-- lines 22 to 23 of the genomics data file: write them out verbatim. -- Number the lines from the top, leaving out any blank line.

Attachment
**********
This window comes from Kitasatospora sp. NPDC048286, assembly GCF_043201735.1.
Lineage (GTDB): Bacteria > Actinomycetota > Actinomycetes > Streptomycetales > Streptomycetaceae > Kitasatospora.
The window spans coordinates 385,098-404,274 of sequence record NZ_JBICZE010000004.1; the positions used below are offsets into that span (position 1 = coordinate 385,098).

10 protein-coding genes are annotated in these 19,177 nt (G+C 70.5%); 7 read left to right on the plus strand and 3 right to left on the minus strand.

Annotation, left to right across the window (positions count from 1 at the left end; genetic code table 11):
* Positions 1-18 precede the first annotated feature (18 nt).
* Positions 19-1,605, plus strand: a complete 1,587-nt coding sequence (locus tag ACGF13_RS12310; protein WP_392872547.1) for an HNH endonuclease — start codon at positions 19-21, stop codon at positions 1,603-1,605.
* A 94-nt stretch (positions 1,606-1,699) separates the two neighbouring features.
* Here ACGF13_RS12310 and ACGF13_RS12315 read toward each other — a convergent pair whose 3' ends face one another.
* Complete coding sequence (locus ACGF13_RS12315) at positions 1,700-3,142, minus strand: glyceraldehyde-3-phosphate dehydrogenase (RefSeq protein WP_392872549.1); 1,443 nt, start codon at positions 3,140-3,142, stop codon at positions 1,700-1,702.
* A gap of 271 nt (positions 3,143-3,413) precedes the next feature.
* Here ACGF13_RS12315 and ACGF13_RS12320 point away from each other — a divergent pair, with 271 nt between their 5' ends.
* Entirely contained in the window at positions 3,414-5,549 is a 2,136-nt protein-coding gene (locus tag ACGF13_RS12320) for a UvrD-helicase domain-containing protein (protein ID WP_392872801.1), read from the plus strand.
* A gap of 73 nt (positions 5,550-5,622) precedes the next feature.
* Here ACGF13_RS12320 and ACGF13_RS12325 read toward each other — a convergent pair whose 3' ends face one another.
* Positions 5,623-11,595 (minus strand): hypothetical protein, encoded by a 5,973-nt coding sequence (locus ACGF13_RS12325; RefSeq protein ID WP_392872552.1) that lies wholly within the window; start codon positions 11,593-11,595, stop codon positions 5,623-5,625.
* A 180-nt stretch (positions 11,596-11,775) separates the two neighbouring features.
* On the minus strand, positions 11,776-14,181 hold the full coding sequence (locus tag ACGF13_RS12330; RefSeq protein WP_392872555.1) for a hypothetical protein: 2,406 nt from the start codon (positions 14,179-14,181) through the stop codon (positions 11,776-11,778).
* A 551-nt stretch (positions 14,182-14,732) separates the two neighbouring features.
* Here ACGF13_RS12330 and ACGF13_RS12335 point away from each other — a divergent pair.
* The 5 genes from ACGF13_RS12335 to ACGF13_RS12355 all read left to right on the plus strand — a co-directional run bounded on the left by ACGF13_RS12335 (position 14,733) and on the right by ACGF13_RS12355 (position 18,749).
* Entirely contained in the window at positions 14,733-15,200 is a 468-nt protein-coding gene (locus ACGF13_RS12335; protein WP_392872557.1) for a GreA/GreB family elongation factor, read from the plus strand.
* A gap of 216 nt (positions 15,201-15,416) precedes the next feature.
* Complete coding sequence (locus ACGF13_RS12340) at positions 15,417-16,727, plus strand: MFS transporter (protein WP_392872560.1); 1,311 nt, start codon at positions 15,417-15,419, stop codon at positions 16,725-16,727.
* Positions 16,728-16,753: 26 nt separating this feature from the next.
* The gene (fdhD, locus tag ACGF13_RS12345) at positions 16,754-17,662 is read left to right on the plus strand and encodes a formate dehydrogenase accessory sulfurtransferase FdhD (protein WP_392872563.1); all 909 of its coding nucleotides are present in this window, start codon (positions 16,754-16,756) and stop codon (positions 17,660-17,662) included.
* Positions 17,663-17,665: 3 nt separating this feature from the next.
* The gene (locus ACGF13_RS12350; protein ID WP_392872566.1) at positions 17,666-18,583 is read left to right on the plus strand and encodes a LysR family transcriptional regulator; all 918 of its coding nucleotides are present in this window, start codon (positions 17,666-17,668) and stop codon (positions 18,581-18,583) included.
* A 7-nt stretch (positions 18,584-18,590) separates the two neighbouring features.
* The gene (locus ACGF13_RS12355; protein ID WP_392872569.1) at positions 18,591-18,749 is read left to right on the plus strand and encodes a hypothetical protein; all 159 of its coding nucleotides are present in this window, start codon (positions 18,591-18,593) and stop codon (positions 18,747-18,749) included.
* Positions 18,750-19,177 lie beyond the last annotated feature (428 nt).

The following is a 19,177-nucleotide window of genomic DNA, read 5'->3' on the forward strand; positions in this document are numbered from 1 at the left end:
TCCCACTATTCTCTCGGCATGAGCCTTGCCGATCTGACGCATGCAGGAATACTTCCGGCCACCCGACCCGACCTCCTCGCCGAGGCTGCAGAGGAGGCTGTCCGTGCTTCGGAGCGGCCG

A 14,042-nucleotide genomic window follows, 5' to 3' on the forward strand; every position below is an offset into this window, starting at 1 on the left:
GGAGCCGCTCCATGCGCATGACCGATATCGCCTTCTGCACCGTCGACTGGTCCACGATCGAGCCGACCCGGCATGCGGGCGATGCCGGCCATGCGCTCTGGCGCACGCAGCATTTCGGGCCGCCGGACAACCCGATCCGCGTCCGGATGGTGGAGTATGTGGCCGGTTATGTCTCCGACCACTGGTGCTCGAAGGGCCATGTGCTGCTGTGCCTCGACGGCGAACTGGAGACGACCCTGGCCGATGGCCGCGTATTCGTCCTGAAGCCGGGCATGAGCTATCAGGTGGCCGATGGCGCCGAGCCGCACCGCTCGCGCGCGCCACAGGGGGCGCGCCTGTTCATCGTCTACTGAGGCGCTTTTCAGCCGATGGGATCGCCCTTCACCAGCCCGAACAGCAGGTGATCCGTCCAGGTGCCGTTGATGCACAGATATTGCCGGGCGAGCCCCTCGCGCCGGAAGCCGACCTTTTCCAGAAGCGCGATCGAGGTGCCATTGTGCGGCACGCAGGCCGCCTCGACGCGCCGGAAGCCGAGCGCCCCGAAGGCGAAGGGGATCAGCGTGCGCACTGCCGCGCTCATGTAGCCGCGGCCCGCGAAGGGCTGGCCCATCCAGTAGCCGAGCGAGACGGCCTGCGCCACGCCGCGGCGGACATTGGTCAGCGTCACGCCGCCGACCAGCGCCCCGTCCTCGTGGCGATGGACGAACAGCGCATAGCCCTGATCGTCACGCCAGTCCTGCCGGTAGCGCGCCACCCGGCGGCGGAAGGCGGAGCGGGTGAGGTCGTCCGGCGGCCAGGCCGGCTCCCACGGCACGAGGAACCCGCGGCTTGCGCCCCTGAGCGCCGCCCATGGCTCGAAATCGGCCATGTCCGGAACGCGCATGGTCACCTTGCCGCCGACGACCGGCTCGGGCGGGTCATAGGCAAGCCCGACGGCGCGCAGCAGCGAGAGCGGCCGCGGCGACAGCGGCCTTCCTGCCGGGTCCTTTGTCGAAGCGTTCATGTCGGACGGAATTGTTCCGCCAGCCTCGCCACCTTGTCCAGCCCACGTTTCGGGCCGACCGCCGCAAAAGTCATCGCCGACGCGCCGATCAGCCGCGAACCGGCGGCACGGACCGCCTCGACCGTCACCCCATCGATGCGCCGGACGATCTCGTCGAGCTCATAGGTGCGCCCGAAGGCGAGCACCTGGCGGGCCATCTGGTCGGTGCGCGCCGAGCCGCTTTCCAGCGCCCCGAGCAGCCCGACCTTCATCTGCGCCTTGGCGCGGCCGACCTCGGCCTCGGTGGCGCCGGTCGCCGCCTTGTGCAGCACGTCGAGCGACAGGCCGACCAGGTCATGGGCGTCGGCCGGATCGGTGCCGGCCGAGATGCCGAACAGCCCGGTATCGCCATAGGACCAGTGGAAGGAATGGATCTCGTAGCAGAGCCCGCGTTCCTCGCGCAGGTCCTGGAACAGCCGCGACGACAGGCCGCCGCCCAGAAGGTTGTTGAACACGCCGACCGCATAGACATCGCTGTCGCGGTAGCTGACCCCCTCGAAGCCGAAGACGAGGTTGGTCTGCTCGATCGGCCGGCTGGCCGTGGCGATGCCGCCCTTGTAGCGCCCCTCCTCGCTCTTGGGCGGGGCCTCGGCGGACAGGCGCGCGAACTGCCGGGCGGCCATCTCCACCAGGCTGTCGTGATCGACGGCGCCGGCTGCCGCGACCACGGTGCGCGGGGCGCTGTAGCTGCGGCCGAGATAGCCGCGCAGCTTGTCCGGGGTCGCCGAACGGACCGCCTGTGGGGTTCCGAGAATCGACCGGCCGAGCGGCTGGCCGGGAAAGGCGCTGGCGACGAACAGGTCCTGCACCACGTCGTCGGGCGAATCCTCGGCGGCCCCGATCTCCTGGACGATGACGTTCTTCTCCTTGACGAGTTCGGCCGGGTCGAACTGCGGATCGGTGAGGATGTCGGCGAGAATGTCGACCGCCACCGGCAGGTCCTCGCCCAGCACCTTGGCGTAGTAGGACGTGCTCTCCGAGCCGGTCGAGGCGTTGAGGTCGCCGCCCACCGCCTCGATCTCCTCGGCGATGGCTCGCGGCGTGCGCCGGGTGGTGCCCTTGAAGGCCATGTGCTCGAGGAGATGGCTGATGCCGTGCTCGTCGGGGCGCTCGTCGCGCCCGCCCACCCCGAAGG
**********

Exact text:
* Entirely contained in the window at positions 14,733-15,200 is a 468-nt protein-coding gene (locus ACGF13_RS12335; protein WP_392872557.1) for a GreA/GreB family elongation factor, read from the plus strand.
* A gap of 216 nt (positions 15,201-15,416) precedes the next feature.